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QuarkXPress has always been the perfect tool for creating and publishing documents. In QuarkXPress 8 Essential Training, Jay Nelson—the publisher of Design Tools Monthly and a QuarkXPress expert—covers all the tools and features in this updated version of the program, from basic page layout to Flash integration and web page creation. Throughout this comprehensive training, Jay shows what's needed to produce professional-quality projects that integrate text, pictures, graphics, and tables. He also offers real-world page layout techniques that designers can apply to their own projects. Exercise files accompany the course.
There is a new feature in QuarkXPress 8 called the Hanging Characters and what it does is it gives you complete control over how and when characters are going to hang outside of their text box. If you'll switch to the Magazine spreads layout in the Petstumes Project, I'll show you how it can be used. I am going to scroll down to the third page, where you have a bunch of text here. Let's turn on the guides, so that we can see the outlines of the text boxes and the columns. I'm going to zoom in to the upper right-hand corner holding down Ctrl+Shift, so that we can work with this text box right here.
When we click on the text box, we notice that this quote mark is indented. It's actually just right on the edge of where all the other text is. But it doesn't look quite right to us, because our eyes, kind of want to see it pushed over outside of the rest of the text. That's what the Hanging Characters feature is for. By having your cursor in the paragraph that you want to change or by selecting multiple paragraphs that you want to change, you can then go to the Style menu, choose Formats and along with all the other advanced paragraph formatting controls is the Hanging Character Set down at the bottom.
Right now, it's set to None. But watch what happens when we select Hanging Punctuation. I'll click the Apply button and watch that quote mark move all the way outside the column of text. Now, that may be what you're after, but if you think it's hanging out a little too far, you could also choose Punctuation Margin Alignment and that will move it optically along the edge of that column, but not quite all the way inside that column of text. To prove it, we'll go back to None and watch. It will move just a little bit in.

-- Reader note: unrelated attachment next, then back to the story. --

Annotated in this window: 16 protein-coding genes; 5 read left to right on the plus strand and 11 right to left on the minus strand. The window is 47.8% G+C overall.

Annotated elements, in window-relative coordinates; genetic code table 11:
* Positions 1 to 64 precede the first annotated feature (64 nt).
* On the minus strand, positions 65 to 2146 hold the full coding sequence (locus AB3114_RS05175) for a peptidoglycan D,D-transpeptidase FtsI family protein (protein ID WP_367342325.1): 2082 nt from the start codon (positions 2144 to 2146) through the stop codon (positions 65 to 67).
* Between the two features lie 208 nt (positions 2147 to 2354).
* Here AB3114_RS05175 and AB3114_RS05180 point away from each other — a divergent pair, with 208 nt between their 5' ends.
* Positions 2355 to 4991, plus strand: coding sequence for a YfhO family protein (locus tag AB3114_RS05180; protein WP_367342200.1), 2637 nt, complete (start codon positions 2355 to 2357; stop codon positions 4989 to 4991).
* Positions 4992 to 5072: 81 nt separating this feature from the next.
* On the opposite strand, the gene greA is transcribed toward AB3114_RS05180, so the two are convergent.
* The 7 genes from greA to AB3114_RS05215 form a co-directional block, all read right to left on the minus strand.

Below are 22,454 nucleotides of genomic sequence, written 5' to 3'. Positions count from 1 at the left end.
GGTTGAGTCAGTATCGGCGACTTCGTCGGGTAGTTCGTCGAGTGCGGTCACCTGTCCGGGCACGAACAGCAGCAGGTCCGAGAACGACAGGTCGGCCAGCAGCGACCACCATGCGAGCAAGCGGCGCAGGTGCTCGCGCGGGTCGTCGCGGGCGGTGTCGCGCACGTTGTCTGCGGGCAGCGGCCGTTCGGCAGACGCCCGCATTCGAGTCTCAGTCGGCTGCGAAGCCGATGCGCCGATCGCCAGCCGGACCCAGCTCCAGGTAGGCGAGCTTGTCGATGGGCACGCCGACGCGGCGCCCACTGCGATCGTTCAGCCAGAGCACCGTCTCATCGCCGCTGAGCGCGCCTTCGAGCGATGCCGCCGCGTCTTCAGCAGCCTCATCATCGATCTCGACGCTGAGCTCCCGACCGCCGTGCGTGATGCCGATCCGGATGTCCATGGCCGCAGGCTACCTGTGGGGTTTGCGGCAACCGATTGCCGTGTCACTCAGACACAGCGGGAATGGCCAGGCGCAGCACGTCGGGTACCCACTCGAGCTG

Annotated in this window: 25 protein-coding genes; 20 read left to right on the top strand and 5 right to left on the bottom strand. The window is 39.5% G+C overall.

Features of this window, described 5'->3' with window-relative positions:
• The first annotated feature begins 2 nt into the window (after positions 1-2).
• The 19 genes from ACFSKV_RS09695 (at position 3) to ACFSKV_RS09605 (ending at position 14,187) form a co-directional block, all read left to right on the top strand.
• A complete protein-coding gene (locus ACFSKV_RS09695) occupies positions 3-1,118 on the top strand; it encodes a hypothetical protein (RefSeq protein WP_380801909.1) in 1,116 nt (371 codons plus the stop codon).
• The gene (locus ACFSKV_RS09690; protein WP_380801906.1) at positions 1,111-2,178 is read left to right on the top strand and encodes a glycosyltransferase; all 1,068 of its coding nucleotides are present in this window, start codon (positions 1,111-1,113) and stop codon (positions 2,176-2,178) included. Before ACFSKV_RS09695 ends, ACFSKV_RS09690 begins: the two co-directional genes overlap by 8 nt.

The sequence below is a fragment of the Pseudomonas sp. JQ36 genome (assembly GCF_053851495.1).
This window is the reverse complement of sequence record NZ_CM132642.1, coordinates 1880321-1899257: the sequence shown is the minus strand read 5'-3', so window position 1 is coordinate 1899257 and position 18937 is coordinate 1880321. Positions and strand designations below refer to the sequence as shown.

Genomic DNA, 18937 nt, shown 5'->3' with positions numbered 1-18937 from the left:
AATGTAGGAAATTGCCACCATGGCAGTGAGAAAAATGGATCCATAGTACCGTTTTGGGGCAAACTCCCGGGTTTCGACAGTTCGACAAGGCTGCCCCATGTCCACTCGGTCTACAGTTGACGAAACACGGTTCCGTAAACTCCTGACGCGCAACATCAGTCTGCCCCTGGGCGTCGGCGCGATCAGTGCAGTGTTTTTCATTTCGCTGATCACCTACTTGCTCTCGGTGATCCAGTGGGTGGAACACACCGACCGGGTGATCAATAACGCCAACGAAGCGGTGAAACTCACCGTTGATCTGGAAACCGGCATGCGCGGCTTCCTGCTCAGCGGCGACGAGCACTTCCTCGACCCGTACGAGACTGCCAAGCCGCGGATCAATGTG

Okay, that's where we started and this is where we're going to finish, under Hanging Punctuation. Okay, I like it that way. I'm going to leave it that way. Now, these are just presets that are available right out of the box, with the QuarkXPress. You can also create your own and I'll show you how to do that in just a second. But first, let's have a look at this other column of text and see what we can do with the punctuation that's inside of it. As you can see, we have a little comma here that might look better pushed out over to the right and actually quite a few of those.
So, I'm going to click-and-drag to select these two paragraphs. By the way, Hanging Punctuation is a paragraph attribute, which means you can apply it separately to different paragraphs and you can even attach it to Paragraph style sheets. So once again, we'll go up to the Style menu to Formats and under Hanging Character Set, let's just see what happens if we choose Hanging Punctuation. It not only moved those commas outside the column of text. It also rewrapped everything to make it look better.
So, that in itself could be another use for using Hanging Character Sets, to make narrow columns of text, look better than they would otherwise. Now, let's change it to Punctuation Margin Alignment and see what it does with for example, this quote mark here. So, what it did was it moved it in a little bit, so that optically if you just scan down that column, you're going to see the punctuation basically aligning with rest of the text. So, I'm going to click OK right now and then just very quickly, show you how you can create your own Hanging Character Sets, if you'd like to.
Under the Edit menu, you can just choose Hanging Characters. Unless you're really into typography, it's unlikely that you'd be getting into this dialog box. But if you do, the short version of how it works is this. You have Hanging Character Sets and those Sets include Hanging Character Classes. So, you define a class, you add it to a set, and the set becomes something that appears in the Hanging Character Set's pop-up menu, everywhere you can apply that kind of attribute to a paragraph including the Paragraph Styles dialog.
The granularity and the level of detail that you can go into in creating these Hanging Character Sets is absolutely astounding. You can define specific characters and how far they're hung off the edge of a box, based on which font they're from, what size they are and all the way down to every detail of a font you can imagine. So, if your company uses a particular font in a particular way, you can create a very detailed Hanging Character Set that helps define the visual identity of your publications. But for the average user, I think that one of these two existing sets will make your text look dramatically better than it would have in previous versions of QuarkXPress.
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